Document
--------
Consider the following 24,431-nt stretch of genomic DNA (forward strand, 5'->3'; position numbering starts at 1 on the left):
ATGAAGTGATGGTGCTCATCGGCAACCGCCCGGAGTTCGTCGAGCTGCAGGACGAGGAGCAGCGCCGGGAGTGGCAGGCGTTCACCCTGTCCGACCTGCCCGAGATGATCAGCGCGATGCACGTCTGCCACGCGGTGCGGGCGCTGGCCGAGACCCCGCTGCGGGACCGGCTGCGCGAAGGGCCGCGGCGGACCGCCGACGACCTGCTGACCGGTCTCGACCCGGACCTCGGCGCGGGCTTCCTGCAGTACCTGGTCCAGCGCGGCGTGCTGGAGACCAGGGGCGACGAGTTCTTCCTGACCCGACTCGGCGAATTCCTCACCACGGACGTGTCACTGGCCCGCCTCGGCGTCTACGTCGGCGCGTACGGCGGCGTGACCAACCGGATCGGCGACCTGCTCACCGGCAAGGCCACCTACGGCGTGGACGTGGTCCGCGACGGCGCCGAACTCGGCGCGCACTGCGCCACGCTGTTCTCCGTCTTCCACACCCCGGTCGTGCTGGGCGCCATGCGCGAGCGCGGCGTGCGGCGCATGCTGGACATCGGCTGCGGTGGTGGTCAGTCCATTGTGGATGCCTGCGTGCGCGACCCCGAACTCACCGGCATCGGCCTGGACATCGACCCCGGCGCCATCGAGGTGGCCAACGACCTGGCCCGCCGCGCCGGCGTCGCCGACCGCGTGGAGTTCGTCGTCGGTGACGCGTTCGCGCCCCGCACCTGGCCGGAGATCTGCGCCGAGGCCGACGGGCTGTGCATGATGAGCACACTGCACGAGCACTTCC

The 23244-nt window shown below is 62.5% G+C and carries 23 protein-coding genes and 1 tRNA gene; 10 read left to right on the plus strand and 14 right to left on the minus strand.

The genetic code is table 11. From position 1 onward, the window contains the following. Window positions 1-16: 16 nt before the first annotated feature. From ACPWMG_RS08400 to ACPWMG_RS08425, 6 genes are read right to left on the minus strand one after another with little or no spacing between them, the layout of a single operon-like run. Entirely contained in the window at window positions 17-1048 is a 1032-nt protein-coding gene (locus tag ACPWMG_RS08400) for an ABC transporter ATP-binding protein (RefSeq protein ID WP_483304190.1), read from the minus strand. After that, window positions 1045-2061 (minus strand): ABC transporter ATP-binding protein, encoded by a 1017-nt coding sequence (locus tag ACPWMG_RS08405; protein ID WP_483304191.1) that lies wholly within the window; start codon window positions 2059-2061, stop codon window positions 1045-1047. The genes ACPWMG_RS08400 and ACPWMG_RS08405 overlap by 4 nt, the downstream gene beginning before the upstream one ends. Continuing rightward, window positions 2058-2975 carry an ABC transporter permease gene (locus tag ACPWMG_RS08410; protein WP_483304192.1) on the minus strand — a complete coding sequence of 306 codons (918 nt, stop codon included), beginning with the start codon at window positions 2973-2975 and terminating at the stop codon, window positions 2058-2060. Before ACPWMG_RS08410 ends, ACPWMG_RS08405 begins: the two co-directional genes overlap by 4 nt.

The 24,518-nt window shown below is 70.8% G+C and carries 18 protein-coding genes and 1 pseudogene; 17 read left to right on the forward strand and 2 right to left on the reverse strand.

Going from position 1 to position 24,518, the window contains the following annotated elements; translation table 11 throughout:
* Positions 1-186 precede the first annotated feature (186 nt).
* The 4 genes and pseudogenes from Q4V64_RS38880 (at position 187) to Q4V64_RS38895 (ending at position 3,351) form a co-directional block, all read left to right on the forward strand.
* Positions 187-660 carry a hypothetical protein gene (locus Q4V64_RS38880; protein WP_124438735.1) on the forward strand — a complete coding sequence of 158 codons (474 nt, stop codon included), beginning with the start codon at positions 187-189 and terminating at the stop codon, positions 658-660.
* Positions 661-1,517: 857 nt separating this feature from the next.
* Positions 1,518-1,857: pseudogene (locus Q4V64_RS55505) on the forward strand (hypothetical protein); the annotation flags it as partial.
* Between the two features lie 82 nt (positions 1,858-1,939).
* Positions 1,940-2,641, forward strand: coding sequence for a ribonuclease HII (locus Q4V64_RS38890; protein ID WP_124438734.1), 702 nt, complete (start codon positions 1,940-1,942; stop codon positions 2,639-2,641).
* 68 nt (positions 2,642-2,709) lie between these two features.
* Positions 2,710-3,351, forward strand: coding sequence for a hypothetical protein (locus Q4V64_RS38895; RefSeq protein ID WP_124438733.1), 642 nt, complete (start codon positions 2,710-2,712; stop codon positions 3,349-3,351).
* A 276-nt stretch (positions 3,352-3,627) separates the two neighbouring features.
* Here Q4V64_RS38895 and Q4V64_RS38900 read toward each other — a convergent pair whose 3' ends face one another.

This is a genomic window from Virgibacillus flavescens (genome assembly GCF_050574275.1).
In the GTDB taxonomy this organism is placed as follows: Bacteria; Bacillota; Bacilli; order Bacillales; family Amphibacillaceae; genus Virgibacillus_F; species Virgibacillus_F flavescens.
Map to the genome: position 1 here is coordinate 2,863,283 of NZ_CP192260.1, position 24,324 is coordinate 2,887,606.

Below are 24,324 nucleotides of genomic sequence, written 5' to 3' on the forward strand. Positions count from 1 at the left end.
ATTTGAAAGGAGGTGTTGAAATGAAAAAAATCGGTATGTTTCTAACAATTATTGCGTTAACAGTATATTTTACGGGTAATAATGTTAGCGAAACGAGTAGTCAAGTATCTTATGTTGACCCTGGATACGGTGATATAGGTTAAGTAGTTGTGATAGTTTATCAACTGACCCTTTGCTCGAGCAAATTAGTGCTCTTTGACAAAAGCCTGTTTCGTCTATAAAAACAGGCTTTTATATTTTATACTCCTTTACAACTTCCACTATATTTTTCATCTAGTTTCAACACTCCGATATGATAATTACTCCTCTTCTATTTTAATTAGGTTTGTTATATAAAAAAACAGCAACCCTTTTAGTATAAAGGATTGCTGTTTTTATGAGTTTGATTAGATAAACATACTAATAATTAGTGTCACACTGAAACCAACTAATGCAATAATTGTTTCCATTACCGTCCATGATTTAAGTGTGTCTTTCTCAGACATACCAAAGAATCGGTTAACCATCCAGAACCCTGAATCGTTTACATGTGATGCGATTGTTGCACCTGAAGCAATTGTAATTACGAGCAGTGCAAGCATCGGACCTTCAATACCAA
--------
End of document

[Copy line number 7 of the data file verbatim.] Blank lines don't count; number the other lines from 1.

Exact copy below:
* Positions 1-186 precede the first annotated feature (186 nt).